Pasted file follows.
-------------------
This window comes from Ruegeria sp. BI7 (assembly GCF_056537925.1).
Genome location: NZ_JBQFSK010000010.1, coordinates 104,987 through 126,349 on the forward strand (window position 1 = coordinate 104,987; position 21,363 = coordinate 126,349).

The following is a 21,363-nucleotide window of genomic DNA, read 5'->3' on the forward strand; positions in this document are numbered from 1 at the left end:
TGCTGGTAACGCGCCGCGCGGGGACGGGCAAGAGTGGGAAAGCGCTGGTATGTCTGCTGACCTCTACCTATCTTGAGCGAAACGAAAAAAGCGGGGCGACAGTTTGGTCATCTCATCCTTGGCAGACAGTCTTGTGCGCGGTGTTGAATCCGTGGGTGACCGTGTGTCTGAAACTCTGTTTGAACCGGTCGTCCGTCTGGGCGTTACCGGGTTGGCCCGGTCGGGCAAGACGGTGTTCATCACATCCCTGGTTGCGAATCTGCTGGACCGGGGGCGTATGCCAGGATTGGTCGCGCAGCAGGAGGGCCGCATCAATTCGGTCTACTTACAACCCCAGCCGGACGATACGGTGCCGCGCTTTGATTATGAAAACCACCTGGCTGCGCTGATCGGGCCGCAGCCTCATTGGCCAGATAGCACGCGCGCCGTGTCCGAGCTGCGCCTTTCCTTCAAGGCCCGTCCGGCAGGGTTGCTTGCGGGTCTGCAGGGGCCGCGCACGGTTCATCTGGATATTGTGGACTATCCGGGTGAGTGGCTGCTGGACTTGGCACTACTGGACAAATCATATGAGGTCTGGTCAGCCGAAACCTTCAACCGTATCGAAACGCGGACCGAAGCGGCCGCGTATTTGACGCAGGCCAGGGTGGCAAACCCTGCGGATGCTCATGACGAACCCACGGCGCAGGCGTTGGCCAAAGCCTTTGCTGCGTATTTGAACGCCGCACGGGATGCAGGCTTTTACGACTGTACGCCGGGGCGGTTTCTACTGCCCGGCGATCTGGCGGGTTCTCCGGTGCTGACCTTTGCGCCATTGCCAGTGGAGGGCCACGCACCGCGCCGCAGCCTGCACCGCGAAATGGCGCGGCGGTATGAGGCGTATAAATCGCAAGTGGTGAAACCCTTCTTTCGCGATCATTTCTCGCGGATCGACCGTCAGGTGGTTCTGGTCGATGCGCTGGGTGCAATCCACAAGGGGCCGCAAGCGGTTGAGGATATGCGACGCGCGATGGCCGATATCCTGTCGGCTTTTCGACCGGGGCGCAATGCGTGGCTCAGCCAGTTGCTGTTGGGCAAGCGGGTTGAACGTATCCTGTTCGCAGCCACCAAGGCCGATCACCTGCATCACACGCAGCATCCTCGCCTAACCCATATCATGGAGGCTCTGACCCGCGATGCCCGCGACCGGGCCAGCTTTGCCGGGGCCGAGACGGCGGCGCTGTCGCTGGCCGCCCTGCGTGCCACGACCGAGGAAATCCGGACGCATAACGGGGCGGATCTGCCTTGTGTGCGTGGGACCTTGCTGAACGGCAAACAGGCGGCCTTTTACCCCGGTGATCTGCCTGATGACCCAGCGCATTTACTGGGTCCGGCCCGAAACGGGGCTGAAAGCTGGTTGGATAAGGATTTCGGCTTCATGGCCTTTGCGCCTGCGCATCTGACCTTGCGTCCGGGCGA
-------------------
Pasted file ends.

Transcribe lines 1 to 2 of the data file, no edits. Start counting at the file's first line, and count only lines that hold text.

This window comes from Ruegeria sp. BI7 (assembly GCF_056537925.1).
Genome location: NZ_JBQFSK010000010.1, coordinates 104,987 through 126,349 on the forward strand (window position 1 = coordinate 104,987; position 21,363 = coordinate 126,349).